What is layered lithium cobalt oxide?
Cathode materials can be classified into three types: inorganic materials, composite materials and polymer materials. Inorganic materials account for the main part. According to the structure of the material, inorganic materials can be divided into inorganic composite oxides, anionic materials, etc.; in composite oxides, there are layered, spinel, inverse spinel, etc.; in anionic materials, the structure involves A variety of ionic conductors, such as NASICON series and olivine-type compounds. The chemical formula of NASICON is Na3Zr2P3O12 , which is an intermediate compound in the Na3Zr2P3O12 ~ Na4Zr2Si3O12 system. The skeleton of NASICON is composed of ZrO6 octahedrons and PO4 tetrahedra. This chapter focuses on layered lithium cobalt oxide.
The diffusion constant of lithium ions in LiCoO2 is 5×10-9cm2/s, while for LiTiS2 material, the diffusion constant of lithium ions is 10-8cm2/s. The diffusion constant values of the two cathode materials are consistent with their cycle performance ( LiCoO2 is 4mA/cm2, LiTiS2 is 10mA/cm2). However, the conductivity of LiχCoO2 is inconsistent, and the conductivity varies greatly depending on the composition. For example, when x=0.6, LiχCoO2 exhibits metallicity, and when χ=1.1, it exhibits classic semiconductor properties (used in commercial batteries). It is a lithium-rich material); its value changes from 2 (χ=1.1 compound) to 4 (χ=1.0 compound) orders of magnitude at room temperature, and reaches 6 orders of magnitude at low temperature.
Since the emergence of lithium-ion batteries in 1991, its energy density has doubled; after 1999, the volumetric energy density has increased from 250w·h/L to 400w·h/L. When the discharge voltage exceeds 4.8V, lithium carbonate decomposes carbon dioxide, thus weakening the current intensity of the battery. Lithium cobaltate is mainly a lithium-rich compound, and its chemical formula is Li1+χCo1-χO2.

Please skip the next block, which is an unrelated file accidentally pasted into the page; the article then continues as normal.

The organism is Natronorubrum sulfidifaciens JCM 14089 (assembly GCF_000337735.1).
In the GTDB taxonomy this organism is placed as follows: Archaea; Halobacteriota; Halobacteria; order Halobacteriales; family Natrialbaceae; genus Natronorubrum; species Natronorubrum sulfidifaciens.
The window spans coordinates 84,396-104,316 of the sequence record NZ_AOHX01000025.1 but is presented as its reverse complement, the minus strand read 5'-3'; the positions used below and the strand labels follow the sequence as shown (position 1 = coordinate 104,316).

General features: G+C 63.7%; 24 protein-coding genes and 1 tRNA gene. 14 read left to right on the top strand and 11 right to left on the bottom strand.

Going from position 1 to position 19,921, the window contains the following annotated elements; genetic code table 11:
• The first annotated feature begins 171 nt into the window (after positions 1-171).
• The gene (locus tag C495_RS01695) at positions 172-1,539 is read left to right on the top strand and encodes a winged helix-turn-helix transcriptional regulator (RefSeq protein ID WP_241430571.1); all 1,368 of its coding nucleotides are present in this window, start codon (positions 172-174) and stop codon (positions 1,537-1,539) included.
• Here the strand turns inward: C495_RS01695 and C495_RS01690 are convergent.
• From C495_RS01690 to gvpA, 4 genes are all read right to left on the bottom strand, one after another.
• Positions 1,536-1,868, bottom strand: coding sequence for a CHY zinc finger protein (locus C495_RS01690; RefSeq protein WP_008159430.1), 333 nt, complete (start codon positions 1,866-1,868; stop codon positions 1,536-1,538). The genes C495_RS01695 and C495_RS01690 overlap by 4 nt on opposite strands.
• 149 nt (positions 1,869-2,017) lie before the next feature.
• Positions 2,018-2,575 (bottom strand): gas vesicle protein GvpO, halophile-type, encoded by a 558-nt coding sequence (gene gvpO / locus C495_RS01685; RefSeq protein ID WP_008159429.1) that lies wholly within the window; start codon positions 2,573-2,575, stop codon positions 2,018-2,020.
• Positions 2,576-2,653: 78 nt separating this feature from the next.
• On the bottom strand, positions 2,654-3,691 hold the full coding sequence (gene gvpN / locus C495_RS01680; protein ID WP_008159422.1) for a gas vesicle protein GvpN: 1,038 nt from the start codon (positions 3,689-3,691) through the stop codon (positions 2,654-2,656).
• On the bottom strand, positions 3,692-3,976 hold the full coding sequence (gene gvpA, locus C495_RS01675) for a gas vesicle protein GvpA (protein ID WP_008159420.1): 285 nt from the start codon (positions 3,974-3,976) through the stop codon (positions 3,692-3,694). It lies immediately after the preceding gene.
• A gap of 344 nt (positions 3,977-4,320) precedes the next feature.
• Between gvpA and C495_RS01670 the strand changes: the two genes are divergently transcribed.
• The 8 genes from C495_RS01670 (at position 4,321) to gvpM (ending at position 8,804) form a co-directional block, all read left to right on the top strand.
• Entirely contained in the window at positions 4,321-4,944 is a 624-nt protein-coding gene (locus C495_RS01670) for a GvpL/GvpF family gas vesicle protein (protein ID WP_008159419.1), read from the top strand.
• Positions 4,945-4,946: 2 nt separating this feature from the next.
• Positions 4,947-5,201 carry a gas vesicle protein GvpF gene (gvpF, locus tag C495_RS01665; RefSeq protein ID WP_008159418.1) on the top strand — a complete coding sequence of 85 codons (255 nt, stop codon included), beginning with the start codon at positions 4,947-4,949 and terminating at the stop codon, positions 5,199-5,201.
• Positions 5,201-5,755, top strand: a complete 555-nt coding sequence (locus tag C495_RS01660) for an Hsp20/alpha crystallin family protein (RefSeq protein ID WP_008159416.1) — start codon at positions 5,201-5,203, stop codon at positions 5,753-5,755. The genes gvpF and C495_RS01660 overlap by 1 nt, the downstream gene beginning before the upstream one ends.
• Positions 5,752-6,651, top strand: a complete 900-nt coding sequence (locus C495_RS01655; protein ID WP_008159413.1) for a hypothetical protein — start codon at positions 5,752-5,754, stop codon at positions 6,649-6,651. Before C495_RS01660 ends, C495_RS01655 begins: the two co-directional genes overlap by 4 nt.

Coating the surface of LiCoO2 particles with metal oxide or metal phosphate can improve and increase its capacity. Charge and discharge within the range of 2.75~4.4V, the capacity can reach 170mA·h/g, and there is no attenuation after 70 cycles. The surface coating mechanism is due to the reduction of the reaction between Co4+ and LiPF6 in the electrolyte to decompose to produce HF during charging. Reducing the generation of HF can avoid battery capacity loss. For example, for spinel-type LiMn2O4 materials, replacing LiPF6 with LiBOB [LiB(C2O4)2 shorthand] as the electrolyte can reduce the dissolution of manganese ions and the capacity loss of the battery.
The same is true for the LiCoO2 system. Use LiBOB instead of LiPF6, or heat LiCoO2 to 550°C to dry, so that its capacity at 4.5V increases to 180mA·h/g. When the working voltage is higher than 4.5V , The LiχCoO2 of the three-dimensional block-cube close-packed is transformed into the CoO2 compound of the one-dimensional block-shaped hexagonal close-packed structure; this leads to the shift of the oxygen atom layer from ABCA to ABA stacking sequence. Therefore, it is impossible for the capacity of LiCoO2 to remain at 180mA.h/g after hundreds of cycles.
Although LiCoO2 cathode material dominates the entire rechargeable lithium battery market, the LiCoO2 patent contains many cathode materials, describing all layered transition metal (from vanadium to nickel) oxides with an α-NaFeO2 structure. In addition, composite oxides of transition metals, such as LiCo1-yNiyO2, are also described. Other patents include the electrode intercalation mechanism that generates alkali metal compounds AχMO2 (where A stands for lithium, sodium and potassium, etc., χ<1). These compounds also With α-NaFeO2 structure. However, the price of cobalt in the material is relatively expensive, which limits its use to small batteries, such as computers, mobile phones and cameras. Therefore, a cathode material must be selected for large-scale applications, as an ideal hybrid electric vehicle (HEV) battery or as a load.